Architectural Collaboration and Public Safety Design

Exterior of Lexington fire headquarters at dark

Safety is the most important aspect of any development project. From building it into designs and ensuring that conditions are safe for construction, the well-being of staff that work on the development of a project are always the top priority. 

While all clients are tuned into the factors that make a jobsite safe – often thanks to working with their project partners to ensure that all appropriate measures are in place – clients on public safety building projects have an innate sense of making the jobsite safe, as safety (albeit in a little different realm), is always at the forefront of their minds as well. So what makes for a great public safety building project? There are a lot of factors, and recently Fuss & O’Neill has teamed with Tecton Architects on a number of public safety projects, which serve both the public, and public servants, with a new pillar of civic responsibility.


In just the past few years, Fuss & O’Neill and Tecton Architects have worked together on six public safety projects in Massachusetts, ranging from feasibility studies to full scale projects being completed and in use. In Lexington, our team designed a new fire station headquarters, with Tecton providing the architectural services and Fuss & O’Neill providing the civil engineering, landscape architecture, traffic engineering, and wetlands services on the new facility, which is located on a prominent major intersection. Not only was this a compact urban site, but the redevelopment was complicated by the presence of historic fill and high groundwater.

The proposed project included a complex stormwater management system that was designed to mimic historic, pre-development conditions. The proposed stormwater design consisted of a series of sediment forebays, bioretention basins, and subsurface infiltration systems. Since safety is priority, we also had to remove more than 3,000 tons of soil containing petroleum, lead, and asbestos.

Exterior of firehouse with antique fire truck in garage bay

From an architectural standpoint, Responder health, safety and comfort were paramount to the design. Air quality is maximized through the use of 100% outside air units, MERV 13 filters and optimized carbon dioxide monitoring and dilution. The station also includes space for on-site decontamination and self-contained breathing apparatus (SCBA) maintenance, filling, and storage. Gender-neutral bunks and shower rooms support fluctuations in the department’s staff demographics, while a generous day room provides opportunities for relaxation and socialization.

Efficiency and Resiliency

The fire headquarters was designed to meet the Town of Lexington’s progressive sustainability guidelines and is a highly efficient and resilient building. The station uses a full electric and solar thermal system, including the first full-electric radiant apparatus floor in the world. No fossil fuels are burned on-site, except for a back-up hot water heater and kitchen range. Roof-top photovoltaics off-set the building’s electrical use and are hidden from street view, in keeping with historic district considerations. This LEED Gold equivalent building performs as designed, exceeding the ASHRAE 90.1 standard by 30%.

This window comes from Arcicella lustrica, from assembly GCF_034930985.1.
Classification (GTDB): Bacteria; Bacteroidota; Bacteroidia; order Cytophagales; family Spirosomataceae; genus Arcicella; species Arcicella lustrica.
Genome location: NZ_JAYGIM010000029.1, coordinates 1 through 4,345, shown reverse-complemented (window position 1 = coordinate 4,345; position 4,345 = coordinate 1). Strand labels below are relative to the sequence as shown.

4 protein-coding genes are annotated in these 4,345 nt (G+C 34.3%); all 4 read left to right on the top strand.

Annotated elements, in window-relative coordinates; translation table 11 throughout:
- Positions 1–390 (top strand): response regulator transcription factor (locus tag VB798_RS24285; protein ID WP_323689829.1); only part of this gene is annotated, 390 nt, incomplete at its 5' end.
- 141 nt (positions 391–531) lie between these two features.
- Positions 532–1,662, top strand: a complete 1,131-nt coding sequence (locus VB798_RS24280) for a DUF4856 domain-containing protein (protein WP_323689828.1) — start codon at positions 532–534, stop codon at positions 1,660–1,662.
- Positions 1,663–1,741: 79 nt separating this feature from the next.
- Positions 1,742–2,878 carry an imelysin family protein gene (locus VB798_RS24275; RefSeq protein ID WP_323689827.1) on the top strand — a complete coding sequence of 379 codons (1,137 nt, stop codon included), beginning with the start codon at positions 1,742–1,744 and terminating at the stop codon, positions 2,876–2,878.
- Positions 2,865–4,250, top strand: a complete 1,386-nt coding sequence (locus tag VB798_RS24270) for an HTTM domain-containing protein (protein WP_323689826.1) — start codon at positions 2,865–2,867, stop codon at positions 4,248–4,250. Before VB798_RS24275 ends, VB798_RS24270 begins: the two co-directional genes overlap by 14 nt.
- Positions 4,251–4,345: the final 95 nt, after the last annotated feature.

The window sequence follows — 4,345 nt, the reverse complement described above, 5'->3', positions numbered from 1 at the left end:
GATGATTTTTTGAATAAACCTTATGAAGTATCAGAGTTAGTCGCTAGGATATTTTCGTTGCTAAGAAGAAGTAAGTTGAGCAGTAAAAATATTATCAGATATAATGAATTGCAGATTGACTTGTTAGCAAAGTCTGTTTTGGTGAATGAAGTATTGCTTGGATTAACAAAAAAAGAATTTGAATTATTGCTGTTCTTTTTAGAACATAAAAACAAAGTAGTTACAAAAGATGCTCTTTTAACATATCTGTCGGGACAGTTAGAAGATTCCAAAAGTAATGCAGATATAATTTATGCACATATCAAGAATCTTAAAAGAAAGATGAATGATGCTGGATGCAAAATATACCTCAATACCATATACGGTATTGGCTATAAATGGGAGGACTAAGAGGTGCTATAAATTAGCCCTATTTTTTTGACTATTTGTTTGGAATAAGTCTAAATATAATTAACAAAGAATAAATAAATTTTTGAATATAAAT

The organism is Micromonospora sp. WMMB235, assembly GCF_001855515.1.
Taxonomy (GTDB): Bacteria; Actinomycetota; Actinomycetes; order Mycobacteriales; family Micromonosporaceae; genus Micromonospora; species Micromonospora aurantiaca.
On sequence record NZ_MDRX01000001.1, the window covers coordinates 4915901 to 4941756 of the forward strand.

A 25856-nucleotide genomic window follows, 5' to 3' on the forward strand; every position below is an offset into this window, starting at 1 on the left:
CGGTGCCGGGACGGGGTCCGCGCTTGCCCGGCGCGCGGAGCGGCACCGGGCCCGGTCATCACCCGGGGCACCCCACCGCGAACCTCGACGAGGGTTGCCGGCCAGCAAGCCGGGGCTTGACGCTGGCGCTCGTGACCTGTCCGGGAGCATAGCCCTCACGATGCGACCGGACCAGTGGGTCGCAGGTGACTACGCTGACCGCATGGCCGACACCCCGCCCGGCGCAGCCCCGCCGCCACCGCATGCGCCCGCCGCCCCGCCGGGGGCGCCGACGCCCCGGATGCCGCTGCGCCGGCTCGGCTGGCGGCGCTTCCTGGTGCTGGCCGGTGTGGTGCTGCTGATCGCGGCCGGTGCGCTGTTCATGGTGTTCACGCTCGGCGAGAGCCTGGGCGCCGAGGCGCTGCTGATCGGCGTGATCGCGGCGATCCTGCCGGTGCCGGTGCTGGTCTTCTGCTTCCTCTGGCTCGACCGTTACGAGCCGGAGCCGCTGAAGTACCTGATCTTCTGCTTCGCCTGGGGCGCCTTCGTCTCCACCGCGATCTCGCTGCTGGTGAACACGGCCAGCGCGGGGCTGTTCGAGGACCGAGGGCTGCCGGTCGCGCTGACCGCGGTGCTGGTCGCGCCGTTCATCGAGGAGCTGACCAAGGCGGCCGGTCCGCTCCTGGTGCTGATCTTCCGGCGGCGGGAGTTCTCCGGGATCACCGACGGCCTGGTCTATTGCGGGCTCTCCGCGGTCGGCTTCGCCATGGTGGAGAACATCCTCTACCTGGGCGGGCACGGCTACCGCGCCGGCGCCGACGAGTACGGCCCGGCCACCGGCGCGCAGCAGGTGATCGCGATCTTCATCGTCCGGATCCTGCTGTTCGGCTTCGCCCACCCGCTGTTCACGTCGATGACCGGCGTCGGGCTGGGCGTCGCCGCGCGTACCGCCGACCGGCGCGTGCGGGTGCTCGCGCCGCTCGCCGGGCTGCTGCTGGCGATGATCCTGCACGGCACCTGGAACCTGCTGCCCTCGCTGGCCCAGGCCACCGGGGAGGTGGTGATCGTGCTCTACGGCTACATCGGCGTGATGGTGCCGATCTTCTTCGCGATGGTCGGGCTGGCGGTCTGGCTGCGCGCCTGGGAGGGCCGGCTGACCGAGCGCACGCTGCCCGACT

Fire station kitchen


Fire station interior with meeting table and office


Firehouse interior recreation room with recliners and TV

Living Room

Firehouse conference room

Conference Room

While the new Lexington Headquarters project was completed earlier this year, another project – the West Natick Fire Station 4 – designed by the same team of Fuss & O’Neill and Tecton Architects is experiencing the finishing touches right now. Built on the same site as the previous fire station, the new facility was designed to accommodate growth in the area and a higher call volume. The five-bay station includes five double-deep apparatus bays that can house up to 10 pieces of apparatus. Amenities were thoughtfully designed and developed with not only response times and the well-being of the local residents in mind, but the needs and safety of the firefighters were also carefully considered.

Exterior of Lexington fire headquarters at dusk

At the station, the gear that the firefighters wear are clearly split between a “dirty” side and a “clean” side. All responders are provided two sets of gear and garments, and no carcinogens go anywhere near the clean gear. When firefighters return from a call, they take care of their gear on one side of the building in dedicated washers and dryers. Once the gear is clean, they bring it to the other side and place it at the ready for the next call. On the clean side, another set of washers and dryers is used for towels, bedding, and other items that need to be laundered that do not go out on calls. This was designed specifically to keep firefighters’ exposure to harmful chemicals to a minimum and to maximize their health and safety.


The needs of both the end user and the occupants of a public safety facility are always carefully evaluated when developing designs and systems for the projects. Being able to collaborate with like-minded project partners always make these projects that much more special for everyone involved.

About the Author

Kevin McGarry, PE, MCPPO is a Senior Civil Engineer based out of Fuss & O’Neill’s Quincy office.

Related Insights

Stay Informed

We keep up-to-date on developing technologies, emerging concerns, climate projections, and new regulations. Subscribe to be the first to know how these ever-changing industry topics impact you and how we’re responding.

"*" indicates required fields

This field is for validation purposes and should be left unchanged.